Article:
Guide through awkward situations in Japan

When you come to Japan as a tourist or for business, you might not know all the social rules perfectly.
So awkward situations can happen.
But if you follow this guide, it will hopefully not happen:
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1) "Bowing"
 
If you stay in a japanese hotel or enter a japanese company/store/restaurant, you will realize that japanese people bow a lot.
Especially in formal situations.
But do you have to bow too or not?
Lets see following situations:
 
You pay at the hotel reception after checking out and walk out of the hotel.
The staff bows to you many times, even after you went outside.
Don't bow back in this situation.
It is just their way of saying "thank you very much".
 
You buy a drink at a convinience store.
The cashier bows to you after you paid.
Also don't bow back here.
It is again just part of their job to thank the costumes for buying the product.
 
But you can actually bow in a business environment when getting introduced to business partners or when exchanging business cards.
I think you get the concept.
 
2) "Irasshaimase"
 
When entering a shop or restaurant, the staff will usually say "irasshaimase".
Please do not say that back.
It doesn't mean "Good day" or "Hello" like in other places of the world, but it means "Welcome to our store/restaurant".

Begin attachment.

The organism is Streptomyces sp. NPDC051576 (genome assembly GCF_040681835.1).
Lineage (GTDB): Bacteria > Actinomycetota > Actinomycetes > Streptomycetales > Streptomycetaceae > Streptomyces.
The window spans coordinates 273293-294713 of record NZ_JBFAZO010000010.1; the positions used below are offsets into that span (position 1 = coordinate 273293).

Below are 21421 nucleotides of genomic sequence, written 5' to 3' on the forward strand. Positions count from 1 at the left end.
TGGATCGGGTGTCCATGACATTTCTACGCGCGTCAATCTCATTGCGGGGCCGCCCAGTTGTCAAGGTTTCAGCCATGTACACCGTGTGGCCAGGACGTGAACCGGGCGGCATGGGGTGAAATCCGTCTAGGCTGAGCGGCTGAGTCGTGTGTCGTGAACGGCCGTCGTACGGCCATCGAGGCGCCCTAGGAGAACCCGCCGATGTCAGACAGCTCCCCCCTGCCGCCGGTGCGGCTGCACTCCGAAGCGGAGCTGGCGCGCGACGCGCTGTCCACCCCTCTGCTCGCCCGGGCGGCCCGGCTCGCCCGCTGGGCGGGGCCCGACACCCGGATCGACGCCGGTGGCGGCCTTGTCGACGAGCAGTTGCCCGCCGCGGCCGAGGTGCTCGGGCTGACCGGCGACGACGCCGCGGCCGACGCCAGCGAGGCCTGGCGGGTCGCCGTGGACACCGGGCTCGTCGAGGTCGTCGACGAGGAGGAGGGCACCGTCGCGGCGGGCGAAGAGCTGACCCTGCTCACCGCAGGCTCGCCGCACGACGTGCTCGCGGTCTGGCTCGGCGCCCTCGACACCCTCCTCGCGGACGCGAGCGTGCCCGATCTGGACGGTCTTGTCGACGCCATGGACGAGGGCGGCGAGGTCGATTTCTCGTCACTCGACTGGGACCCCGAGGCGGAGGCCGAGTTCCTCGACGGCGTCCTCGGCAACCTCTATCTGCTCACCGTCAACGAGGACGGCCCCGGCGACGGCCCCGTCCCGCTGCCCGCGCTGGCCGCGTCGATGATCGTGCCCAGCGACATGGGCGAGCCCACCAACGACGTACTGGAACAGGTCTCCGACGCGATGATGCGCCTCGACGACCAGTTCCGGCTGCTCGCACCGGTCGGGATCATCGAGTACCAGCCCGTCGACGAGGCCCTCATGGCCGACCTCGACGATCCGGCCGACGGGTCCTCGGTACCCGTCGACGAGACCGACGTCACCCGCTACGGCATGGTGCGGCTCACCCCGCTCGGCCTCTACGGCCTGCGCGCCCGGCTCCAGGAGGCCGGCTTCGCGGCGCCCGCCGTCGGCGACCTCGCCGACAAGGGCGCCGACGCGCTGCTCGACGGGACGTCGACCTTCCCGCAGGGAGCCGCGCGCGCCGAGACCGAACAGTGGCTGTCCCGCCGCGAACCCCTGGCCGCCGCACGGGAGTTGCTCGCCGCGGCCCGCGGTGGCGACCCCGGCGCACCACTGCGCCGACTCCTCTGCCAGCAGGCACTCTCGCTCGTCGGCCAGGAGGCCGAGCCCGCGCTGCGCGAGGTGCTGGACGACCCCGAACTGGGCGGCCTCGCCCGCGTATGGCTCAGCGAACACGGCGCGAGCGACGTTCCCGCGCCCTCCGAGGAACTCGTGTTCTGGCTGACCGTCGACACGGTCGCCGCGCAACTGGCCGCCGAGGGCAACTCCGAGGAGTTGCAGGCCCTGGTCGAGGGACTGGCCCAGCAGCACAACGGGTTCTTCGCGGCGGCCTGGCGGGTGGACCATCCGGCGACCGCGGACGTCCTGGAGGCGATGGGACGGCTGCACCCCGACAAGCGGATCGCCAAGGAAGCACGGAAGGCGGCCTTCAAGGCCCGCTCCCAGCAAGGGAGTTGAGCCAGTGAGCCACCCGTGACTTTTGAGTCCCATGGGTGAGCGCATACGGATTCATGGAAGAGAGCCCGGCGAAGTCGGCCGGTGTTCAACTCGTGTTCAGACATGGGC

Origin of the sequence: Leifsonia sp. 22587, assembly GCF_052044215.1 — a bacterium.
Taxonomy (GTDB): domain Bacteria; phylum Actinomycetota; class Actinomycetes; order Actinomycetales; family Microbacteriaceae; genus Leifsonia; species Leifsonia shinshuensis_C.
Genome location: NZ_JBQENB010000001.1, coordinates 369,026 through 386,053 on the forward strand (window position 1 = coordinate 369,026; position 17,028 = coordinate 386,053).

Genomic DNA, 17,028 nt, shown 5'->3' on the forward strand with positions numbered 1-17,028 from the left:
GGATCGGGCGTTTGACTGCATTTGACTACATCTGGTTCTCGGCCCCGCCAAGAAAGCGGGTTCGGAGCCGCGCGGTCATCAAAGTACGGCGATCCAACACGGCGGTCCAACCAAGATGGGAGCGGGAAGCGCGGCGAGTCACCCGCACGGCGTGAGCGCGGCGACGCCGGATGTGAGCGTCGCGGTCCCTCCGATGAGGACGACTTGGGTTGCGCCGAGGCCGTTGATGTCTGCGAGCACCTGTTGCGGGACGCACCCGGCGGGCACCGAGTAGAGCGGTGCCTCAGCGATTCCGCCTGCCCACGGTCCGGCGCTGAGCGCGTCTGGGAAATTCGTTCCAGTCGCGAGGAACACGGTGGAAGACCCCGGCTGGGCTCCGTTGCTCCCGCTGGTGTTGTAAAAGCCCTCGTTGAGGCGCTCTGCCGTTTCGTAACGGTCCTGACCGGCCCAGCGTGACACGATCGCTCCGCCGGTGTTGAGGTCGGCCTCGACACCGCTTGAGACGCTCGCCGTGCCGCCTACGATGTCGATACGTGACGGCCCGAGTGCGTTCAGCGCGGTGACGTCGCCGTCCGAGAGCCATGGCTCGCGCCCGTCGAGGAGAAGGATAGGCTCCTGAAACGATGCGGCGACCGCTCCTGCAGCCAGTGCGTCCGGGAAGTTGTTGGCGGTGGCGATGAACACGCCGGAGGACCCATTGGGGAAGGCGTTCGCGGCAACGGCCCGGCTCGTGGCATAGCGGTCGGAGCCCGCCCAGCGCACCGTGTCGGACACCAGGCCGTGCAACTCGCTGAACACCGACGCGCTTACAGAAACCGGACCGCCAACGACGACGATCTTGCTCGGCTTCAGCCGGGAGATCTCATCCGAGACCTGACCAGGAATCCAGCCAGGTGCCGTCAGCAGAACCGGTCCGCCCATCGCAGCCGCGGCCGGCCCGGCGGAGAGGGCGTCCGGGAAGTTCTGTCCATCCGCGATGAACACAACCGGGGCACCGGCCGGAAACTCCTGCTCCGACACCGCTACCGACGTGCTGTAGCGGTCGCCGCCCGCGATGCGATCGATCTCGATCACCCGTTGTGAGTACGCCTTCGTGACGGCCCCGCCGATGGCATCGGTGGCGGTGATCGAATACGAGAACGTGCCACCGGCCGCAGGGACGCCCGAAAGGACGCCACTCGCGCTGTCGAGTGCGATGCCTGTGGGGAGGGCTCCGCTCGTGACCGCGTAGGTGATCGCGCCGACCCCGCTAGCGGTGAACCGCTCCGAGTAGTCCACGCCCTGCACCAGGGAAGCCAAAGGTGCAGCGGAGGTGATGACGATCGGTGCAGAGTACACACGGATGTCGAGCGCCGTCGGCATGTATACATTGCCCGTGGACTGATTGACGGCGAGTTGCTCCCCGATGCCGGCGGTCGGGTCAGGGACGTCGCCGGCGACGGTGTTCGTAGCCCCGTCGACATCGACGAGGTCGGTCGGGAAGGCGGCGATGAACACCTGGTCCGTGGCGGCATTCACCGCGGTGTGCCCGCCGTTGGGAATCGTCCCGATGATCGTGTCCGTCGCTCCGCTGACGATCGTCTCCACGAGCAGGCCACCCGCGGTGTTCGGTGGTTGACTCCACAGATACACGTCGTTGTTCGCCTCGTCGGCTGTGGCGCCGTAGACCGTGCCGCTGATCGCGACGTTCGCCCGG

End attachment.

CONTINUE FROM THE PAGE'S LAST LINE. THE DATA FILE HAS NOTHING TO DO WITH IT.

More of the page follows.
So saying it back would be a little confusing.
 
3) Topics that are tabu
 
It is better not to talk about following things in the wrong way:
"Why does Japan need an emperor? He doesn't really do anything".
Japanese people are really sensitive about the Tenno so just don't make any jokes or talk bad about him.
 
"Pearl Harbour was completely the fault of Japanese soldiers".
Many people in Japan have their own version of Pearl Harbour and WW2, so you should not sympathize with America in this topic.
 
"Anime and Manga is for kids".
This sentence would make a lot of japanese adults (especially guys) annoyed.
Just by looking at the people in the train, you can see some business guys reading manga or looking at Anime girls.
It is nothing special in Japan so don't assume it is strange.
 
Of course all those topics don't offend everyone and you shouldn't take it too serious.
It just means that some people would probably not meet you again after saying those things.
 
Part 2 of this guide comes out soon.
Until then, see you!



Rob W